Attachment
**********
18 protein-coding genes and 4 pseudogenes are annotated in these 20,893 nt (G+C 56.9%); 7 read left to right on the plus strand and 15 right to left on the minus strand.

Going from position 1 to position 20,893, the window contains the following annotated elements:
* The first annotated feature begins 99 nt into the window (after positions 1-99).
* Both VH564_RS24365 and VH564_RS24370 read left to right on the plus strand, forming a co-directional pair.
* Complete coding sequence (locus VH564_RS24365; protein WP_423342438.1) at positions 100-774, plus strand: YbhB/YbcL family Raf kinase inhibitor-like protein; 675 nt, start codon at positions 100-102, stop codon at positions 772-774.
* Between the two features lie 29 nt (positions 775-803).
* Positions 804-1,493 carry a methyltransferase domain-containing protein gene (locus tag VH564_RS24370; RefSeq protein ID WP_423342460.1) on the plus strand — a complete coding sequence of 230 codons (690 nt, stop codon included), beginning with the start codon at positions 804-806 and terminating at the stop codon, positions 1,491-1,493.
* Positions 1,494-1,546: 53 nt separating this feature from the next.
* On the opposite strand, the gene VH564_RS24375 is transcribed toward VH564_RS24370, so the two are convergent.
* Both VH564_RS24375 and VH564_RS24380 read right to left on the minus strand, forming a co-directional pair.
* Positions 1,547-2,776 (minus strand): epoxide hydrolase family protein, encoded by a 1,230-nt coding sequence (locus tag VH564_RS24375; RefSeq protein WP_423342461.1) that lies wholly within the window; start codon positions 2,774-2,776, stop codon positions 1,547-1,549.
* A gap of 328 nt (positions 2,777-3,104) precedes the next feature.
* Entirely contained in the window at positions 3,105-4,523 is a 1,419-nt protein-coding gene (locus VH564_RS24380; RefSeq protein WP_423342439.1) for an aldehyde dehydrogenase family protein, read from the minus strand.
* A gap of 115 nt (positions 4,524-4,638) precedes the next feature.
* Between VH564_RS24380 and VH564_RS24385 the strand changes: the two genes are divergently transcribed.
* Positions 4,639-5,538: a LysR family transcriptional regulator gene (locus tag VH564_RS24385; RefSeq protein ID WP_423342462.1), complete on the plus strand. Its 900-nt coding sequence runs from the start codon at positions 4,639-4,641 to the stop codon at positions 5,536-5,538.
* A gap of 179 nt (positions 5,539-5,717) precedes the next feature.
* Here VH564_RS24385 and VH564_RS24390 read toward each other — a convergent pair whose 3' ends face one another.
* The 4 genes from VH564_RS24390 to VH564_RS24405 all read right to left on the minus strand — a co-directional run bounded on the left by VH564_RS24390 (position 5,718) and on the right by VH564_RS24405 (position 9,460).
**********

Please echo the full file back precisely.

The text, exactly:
18 protein-coding genes and 4 pseudogenes are annotated in these 20,893 nt (G+C 56.9%); 7 read left to right on the plus strand and 15 right to left on the minus strand.

Going from position 1 to position 20,893, the window contains the following annotated elements:
* The first annotated feature begins 99 nt into the window (after positions 1-99).
* Both VH564_RS24365 and VH564_RS24370 read left to right on the plus strand, forming a co-directional pair.
* Complete coding sequence (locus VH564_RS24365; protein WP_423342438.1) at positions 100-774, plus strand: YbhB/YbcL family Raf kinase inhibitor-like protein; 675 nt, start codon at positions 100-102, stop codon at positions 772-774.
* Between the two features lie 29 nt (positions 775-803).
* Positions 804-1,493 carry a methyltransferase domain-containing protein gene (locus tag VH564_RS24370; RefSeq protein ID WP_423342460.1) on the plus strand — a complete coding sequence of 230 codons (690 nt, stop codon included), beginning with the start codon at positions 804-806 and terminating at the stop codon, positions 1,491-1,493.
* Positions 1,494-1,546: 53 nt separating this feature from the next.
* On the opposite strand, the gene VH564_RS24375 is transcribed toward VH564_RS24370, so the two are convergent.
* Both VH564_RS24375 and VH564_RS24380 read right to left on the minus strand, forming a co-directional pair.
* Positions 1,547-2,776 (minus strand): epoxide hydrolase family protein, encoded by a 1,230-nt coding sequence (locus tag VH564_RS24375; RefSeq protein WP_423342461.1) that lies wholly within the window; start codon positions 2,774-2,776, stop codon positions 1,547-1,549.
* A gap of 328 nt (positions 2,777-3,104) precedes the next feature.
* Entirely contained in the window at positions 3,105-4,523 is a 1,419-nt protein-coding gene (locus VH564_RS24380; RefSeq protein WP_423342439.1) for an aldehyde dehydrogenase family protein, read from the minus strand.
* A gap of 115 nt (positions 4,524-4,638) precedes the next feature.
* Between VH564_RS24380 and VH564_RS24385 the strand changes: the two genes are divergently transcribed.
* Positions 4,639-5,538: a LysR family transcriptional regulator gene (locus tag VH564_RS24385; RefSeq protein ID WP_423342462.1), complete on the plus strand. Its 900-nt coding sequence runs from the start codon at positions 4,639-4,641 to the stop codon at positions 5,536-5,538.
* A gap of 179 nt (positions 5,539-5,717) precedes the next feature.
* Here VH564_RS24385 and VH564_RS24390 read toward each other — a convergent pair whose 3' ends face one another.
* The 4 genes from VH564_RS24390 to VH564_RS24405 all read right to left on the minus strand — a co-directional run bounded on the left by VH564_RS24390 (position 5,718) and on the right by VH564_RS24405 (position 9,460).